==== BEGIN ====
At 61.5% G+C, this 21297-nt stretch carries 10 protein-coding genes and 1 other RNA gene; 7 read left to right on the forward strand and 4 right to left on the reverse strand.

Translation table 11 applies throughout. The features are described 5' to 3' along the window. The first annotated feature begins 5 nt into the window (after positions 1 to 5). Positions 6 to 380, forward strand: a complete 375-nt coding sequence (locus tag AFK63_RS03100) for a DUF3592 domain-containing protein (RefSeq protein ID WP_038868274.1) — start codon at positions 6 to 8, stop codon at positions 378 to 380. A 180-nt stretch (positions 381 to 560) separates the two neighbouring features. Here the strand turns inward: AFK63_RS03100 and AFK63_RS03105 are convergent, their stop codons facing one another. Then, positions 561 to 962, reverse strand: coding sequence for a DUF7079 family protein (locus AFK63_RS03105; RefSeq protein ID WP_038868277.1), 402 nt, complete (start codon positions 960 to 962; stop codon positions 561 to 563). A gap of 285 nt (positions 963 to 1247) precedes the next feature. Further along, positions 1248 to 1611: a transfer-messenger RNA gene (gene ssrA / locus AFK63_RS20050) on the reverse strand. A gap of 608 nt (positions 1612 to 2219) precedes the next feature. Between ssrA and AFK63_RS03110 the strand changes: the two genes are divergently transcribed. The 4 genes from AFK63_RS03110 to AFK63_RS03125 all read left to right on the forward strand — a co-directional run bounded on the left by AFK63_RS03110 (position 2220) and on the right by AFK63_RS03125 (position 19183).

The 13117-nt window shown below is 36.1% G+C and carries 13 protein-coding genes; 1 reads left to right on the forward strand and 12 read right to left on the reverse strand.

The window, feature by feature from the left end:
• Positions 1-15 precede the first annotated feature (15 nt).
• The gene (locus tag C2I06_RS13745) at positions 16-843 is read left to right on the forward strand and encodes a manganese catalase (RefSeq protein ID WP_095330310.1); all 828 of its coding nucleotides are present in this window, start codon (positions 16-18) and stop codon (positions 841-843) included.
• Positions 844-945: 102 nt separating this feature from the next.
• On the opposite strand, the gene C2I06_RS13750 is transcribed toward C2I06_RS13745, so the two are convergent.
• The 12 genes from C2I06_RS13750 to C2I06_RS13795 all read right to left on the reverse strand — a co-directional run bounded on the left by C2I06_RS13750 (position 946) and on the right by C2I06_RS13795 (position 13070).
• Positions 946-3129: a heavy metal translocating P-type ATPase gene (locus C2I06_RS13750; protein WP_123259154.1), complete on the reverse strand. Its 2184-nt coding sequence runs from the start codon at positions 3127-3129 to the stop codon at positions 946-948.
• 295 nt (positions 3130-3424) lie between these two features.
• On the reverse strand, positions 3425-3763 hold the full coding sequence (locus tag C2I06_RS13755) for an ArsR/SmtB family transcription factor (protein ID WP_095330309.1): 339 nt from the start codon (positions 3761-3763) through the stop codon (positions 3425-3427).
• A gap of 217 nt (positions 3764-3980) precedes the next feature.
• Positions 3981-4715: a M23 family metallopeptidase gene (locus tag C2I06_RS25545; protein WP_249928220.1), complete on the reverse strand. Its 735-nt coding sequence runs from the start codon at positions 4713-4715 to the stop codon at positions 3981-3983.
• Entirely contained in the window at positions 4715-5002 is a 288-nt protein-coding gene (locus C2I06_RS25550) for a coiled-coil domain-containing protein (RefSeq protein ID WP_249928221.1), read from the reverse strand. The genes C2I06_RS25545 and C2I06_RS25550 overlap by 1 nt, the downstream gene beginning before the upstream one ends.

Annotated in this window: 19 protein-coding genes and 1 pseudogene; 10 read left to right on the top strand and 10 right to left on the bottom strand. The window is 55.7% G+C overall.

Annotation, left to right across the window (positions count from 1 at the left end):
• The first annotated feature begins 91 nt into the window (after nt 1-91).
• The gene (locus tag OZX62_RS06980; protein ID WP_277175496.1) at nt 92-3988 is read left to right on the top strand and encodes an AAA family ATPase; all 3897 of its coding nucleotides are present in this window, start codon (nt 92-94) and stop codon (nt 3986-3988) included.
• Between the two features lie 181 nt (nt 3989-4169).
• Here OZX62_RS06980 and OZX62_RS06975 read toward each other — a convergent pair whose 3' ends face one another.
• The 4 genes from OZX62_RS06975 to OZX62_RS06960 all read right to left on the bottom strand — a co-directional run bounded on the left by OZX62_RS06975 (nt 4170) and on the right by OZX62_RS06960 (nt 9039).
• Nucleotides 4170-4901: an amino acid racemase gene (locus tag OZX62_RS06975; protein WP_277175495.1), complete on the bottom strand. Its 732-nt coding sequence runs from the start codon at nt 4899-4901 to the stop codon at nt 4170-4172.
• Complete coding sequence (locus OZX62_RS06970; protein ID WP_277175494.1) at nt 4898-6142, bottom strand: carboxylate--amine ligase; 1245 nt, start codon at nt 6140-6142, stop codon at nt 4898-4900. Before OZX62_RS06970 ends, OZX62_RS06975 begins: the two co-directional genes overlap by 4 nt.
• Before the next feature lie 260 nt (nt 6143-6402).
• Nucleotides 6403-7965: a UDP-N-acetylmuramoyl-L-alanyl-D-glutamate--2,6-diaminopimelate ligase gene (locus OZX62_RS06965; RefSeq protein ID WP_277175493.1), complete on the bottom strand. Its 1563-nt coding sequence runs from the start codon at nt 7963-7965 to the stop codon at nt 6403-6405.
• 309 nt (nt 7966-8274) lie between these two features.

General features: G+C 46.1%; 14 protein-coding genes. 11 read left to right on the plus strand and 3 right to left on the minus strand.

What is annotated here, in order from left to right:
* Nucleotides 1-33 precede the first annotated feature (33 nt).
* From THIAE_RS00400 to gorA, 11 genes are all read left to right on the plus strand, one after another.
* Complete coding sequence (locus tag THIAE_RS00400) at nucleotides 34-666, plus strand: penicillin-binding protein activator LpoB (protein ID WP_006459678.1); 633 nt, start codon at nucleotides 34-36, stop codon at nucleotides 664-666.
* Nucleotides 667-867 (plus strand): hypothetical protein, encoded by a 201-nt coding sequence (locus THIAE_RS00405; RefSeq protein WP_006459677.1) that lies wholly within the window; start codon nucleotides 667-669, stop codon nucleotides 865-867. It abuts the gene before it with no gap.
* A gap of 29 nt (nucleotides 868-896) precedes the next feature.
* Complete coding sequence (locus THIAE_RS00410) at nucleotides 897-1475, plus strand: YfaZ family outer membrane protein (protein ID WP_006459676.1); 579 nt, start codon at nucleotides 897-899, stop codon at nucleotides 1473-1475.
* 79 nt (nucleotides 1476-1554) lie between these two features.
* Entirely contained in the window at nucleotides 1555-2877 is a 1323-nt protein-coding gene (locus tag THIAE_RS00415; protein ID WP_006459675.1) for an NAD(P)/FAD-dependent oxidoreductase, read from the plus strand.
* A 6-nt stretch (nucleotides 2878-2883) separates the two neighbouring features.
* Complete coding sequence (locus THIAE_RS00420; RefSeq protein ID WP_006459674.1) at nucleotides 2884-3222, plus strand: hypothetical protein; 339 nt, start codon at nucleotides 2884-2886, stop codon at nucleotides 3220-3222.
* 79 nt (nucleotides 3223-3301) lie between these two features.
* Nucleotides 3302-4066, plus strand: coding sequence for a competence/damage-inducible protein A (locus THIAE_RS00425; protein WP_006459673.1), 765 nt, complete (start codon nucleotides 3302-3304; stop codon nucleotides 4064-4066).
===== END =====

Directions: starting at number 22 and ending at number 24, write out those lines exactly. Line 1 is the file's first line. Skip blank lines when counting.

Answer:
• The 4 genes from OZX62_RS06975 to OZX62_RS06960 all read right to left on the bottom strand — a co-directional run bounded on the left by OZX62_RS06975 (nt 4170) and on the right by OZX62_RS06960 (nt 9039).
• Nucleotides 4170-4901: an amino acid racemase gene (locus tag OZX62_RS06975; protein WP_277175495.1), complete on the bottom strand. Its 732-nt coding sequence runs from the start codon at nt 4899-4901 to the stop codon at nt 4170-4172.
• Complete coding sequence (locus OZX62_RS06970; protein ID WP_277175494.1) at nt 4898-6142, bottom strand: carboxylate--amine ligase; 1245 nt, start codon at nt 6140-6142, stop codon at nt 4898-4900. Before OZX62_RS06970 ends, OZX62_RS06975 begins: the two co-directional genes overlap by 4 nt.